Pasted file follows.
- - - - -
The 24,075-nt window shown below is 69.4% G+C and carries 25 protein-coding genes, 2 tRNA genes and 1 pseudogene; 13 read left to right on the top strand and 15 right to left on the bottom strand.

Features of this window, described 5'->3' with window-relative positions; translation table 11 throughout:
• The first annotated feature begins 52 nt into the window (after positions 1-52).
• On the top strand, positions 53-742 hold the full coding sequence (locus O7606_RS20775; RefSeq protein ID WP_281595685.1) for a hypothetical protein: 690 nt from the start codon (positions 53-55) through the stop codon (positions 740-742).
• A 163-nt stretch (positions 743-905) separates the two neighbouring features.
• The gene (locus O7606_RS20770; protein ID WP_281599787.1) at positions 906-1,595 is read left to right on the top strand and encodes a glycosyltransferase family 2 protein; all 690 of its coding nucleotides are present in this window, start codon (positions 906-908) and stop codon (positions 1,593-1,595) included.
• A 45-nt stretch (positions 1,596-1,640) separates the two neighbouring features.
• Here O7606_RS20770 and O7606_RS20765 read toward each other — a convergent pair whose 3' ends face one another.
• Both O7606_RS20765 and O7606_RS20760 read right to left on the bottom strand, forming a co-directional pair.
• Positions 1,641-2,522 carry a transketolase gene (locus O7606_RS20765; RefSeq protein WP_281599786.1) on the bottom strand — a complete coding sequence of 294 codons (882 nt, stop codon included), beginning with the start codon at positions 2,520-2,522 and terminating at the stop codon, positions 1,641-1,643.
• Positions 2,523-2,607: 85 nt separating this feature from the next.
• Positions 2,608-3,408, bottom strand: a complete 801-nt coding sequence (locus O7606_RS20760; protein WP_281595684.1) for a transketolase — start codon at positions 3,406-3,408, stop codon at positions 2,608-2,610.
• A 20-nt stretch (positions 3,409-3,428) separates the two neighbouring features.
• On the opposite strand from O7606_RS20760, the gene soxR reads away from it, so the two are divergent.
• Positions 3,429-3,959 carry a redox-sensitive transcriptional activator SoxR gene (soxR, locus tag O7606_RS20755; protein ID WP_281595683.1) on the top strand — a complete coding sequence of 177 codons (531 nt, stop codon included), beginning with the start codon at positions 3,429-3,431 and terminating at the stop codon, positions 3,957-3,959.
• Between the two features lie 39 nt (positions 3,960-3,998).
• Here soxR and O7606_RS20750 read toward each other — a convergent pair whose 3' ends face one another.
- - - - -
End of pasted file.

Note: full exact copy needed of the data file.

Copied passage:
The 24,075-nt window shown below is 69.4% G+C and carries 25 protein-coding genes, 2 tRNA genes and 1 pseudogene; 13 read left to right on the top strand and 15 right to left on the bottom strand.

Features of this window, described 5'->3' with window-relative positions; translation table 11 throughout:
• The first annotated feature begins 52 nt into the window (after positions 1-52).
• On the top strand, positions 53-742 hold the full coding sequence (locus O7606_RS20775; RefSeq protein ID WP_281595685.1) for a hypothetical protein: 690 nt from the start codon (positions 53-55) through the stop codon (positions 740-742).
• A 163-nt stretch (positions 743-905) separates the two neighbouring features.
• The gene (locus O7606_RS20770; protein ID WP_281599787.1) at positions 906-1,595 is read left to right on the top strand and encodes a glycosyltransferase family 2 protein; all 690 of its coding nucleotides are present in this window, start codon (positions 906-908) and stop codon (positions 1,593-1,595) included.
• A 45-nt stretch (positions 1,596-1,640) separates the two neighbouring features.
• Here O7606_RS20770 and O7606_RS20765 read toward each other — a convergent pair whose 3' ends face one another.
• Both O7606_RS20765 and O7606_RS20760 read right to left on the bottom strand, forming a co-directional pair.
• Positions 1,641-2,522 carry a transketolase gene (locus O7606_RS20765; RefSeq protein WP_281599786.1) on the bottom strand — a complete coding sequence of 294 codons (882 nt, stop codon included), beginning with the start codon at positions 2,520-2,522 and terminating at the stop codon, positions 1,641-1,643.
• Positions 2,523-2,607: 85 nt separating this feature from the next.
• Positions 2,608-3,408, bottom strand: a complete 801-nt coding sequence (locus O7606_RS20760; protein WP_281595684.1) for a transketolase — start codon at positions 3,406-3,408, stop codon at positions 2,608-2,610.
• A 20-nt stretch (positions 3,409-3,428) separates the two neighbouring features.
• On the opposite strand from O7606_RS20760, the gene soxR reads away from it, so the two are divergent.
• Positions 3,429-3,959 carry a redox-sensitive transcriptional activator SoxR gene (soxR, locus tag O7606_RS20755; protein ID WP_281595683.1) on the top strand — a complete coding sequence of 177 codons (531 nt, stop codon included), beginning with the start codon at positions 3,429-3,431 and terminating at the stop codon, positions 3,957-3,959.
• Between the two features lie 39 nt (positions 3,960-3,998).
• Here soxR and O7606_RS20750 read toward each other — a convergent pair whose 3' ends face one another.